Li2s Nanocrystals Confined in Free-Standing CNT Paper for High Performance Rechargeable Li-S Batteries

Wednesday, 27 May 2015
Salon C (Hilton Chicago)
M. Wu and Y. Fu (Indiana University - Purdue University Indianapolis)

High energy density rechargeable batteries are greatly demanded owing to the increasing use of electric vehicles and portable electronics. Lithium-sulfur (Li-S) batteries, with a high theoretical specific capacity of sulfur (i.e., ∼1,672 mAh g-1), are considered to be one of the most promising substitutes to Li-ion batteries.1 Despite sulfur cathode material has many benefits (e.g., low cost, abundance, and high energy), Li-containing anodes (usually Li metal) are required which is a long-term safety concern. Lithium sulfide (Li2S), the fully lithiated state of sulfur with a theoretical capacity of 1,166 mAh g-1, is a more desirable cathode material compared to sulfur as it can allow the use of lithium-free anodes such as Si, Sn, Sb, or metal oxides.2,3 However, a large overpotential (∼1 V) was identified on the initial charge of bulky Li2S particles due to the insulating and low lithium ion diffusivity nature.4 Although significant improvements have been achieved by using some electrolyte additives,5-7new and scalable methods are still needed.

Herein, we present a facile and scalable infiltration method to resolve this issue by adding a Li2S solution into a commercial, binder-free, self-standing carbon nanotube (CNT) paper as current collector followed by drying. Li2S nanocrystals are formed in the conductive CNT network, leading to a negligible overpotential in the first charge.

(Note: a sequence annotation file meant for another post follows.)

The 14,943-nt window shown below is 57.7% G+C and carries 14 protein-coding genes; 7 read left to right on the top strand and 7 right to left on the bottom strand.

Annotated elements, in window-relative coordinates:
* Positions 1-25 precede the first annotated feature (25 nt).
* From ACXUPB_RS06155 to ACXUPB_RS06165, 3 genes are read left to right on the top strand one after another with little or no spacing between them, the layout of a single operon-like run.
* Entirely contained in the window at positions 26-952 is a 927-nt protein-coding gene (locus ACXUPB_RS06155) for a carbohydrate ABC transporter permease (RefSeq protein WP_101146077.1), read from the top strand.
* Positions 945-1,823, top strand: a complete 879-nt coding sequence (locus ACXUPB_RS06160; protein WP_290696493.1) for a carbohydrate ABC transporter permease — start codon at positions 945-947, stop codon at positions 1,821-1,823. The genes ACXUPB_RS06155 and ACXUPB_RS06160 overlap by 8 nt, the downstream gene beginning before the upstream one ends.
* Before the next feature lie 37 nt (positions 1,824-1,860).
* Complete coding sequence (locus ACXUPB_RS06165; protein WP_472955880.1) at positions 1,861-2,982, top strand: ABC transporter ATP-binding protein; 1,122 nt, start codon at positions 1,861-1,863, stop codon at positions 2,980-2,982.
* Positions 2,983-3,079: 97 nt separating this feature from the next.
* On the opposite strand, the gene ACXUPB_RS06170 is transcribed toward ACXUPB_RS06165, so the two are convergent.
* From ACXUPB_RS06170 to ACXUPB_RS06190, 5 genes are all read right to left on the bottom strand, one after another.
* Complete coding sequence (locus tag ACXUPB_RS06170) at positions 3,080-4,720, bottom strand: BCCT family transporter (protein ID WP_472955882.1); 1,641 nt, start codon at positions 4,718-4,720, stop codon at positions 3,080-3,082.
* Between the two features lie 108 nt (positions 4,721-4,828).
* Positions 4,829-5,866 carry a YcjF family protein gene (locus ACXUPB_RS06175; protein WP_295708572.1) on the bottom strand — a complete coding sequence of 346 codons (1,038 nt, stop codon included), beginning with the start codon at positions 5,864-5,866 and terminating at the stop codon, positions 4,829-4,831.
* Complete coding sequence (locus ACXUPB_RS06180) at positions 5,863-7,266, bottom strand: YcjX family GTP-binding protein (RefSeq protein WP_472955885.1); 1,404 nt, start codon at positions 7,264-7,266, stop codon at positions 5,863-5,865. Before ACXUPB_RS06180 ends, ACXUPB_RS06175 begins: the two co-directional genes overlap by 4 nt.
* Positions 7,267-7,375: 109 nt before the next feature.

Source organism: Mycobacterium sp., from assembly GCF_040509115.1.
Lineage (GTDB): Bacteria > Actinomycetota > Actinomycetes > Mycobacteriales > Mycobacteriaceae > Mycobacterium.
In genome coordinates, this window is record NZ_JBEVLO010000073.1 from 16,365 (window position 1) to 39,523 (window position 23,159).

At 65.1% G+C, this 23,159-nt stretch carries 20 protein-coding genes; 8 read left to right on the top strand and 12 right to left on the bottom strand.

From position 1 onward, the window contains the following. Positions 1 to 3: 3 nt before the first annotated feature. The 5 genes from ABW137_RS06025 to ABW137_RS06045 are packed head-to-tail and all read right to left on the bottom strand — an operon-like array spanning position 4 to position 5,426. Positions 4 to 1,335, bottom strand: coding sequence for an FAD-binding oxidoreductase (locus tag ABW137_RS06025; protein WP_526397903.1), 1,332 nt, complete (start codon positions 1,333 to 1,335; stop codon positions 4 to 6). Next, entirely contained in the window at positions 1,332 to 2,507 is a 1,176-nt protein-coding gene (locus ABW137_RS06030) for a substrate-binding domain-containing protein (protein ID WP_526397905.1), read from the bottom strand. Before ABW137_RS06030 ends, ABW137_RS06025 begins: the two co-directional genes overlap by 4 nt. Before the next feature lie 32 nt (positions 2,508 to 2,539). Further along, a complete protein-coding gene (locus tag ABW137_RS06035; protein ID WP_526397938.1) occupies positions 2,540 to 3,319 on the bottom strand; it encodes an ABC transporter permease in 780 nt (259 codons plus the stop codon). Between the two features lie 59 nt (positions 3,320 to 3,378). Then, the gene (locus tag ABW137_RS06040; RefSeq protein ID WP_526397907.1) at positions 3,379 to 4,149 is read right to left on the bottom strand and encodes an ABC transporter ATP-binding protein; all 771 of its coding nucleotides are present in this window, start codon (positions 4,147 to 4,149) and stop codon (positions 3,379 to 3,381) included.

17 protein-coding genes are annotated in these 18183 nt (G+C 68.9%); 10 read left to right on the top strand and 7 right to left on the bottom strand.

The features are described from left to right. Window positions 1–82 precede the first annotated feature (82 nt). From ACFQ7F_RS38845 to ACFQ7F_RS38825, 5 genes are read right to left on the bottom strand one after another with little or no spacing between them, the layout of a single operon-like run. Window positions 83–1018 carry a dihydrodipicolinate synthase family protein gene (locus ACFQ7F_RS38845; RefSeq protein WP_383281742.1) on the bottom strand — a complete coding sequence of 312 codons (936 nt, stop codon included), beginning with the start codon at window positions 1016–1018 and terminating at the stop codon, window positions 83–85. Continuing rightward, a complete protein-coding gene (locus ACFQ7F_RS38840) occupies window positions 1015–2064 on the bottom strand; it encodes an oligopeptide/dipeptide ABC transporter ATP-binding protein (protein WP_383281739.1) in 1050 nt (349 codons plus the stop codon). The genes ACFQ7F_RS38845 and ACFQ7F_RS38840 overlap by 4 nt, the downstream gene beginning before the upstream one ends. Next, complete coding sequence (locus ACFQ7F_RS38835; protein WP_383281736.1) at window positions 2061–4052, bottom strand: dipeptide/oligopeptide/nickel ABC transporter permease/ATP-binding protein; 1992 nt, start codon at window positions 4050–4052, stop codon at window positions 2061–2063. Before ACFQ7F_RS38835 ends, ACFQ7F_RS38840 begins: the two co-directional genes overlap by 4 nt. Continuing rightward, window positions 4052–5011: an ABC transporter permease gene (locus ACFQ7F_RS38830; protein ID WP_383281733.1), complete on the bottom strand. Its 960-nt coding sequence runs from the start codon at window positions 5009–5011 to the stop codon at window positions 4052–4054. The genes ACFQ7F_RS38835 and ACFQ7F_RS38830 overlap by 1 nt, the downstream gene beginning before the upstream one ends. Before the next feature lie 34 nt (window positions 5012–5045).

As represented in Fig. 1, Li2S powder was first dissolved in anhydrous ethanol to form a uniform solution.7 Then the Li2S solution was added into a piece of CNT paper, followed by drying inside an Argon-filled glove box (<0.1 ppm of H2O). Afterwards, a half cell was prepared by adding a certain amount of electrolyte (1 M LiCF3SO3 and 0.1 M LiNO3 in dimethoxy ethane (DME)/1,3-dioxolane (DOL) (1:1 v/v)) into the Li2S-CNT electrode, followed by a Celgard 2400 separator, additional electrolyte, and lithium metal anode. Finally the cells were crimped for electrochemical evaluation.

Results and Discussion

Li2S particles were deposited and confined in the nanoporous structure of the CNT paper to form Li2S nanocrystals after ethanol was removed, as shown in Fig. 1. The Li2S loading can be precisely controlled by tuning the concentration and volume of solution added to the paper. The as-prepared cell has an open circuit voltage (OCV) of ~2.16 V, which is much lower than that (2.28 V) of the cell with micro-sized Li2S particles.2 As shown in Fig. 2, the cell can be charged at a voltage below 2.5 V with negligible overpotential in the first charge which is similar to the following charge. Comparing to other Li2S cathodes reported,5-7 the Li2S-CNT electrode prepared by the infiltration method shows the lowest overpotential. The nanocrystals of Li2S formed in the CNT network contribute to the exceptional performance in the first charge. The cycling performance is shown in Fig. 3. The cell exhibits an initial discharge capacity of 727 mAh g-1with a capacity retention of 77% after 50 cycles at C/10 rate. The Coulombic efficiency is 82% in the first cycle and maintains at 98% on average in the following cycles.

In summary, Li2S nanocrystals formed in the nanoscaled CNT network by the infiltration method show an unprecedented low overpotential in the first charge and a good cycle life with high efficiency.


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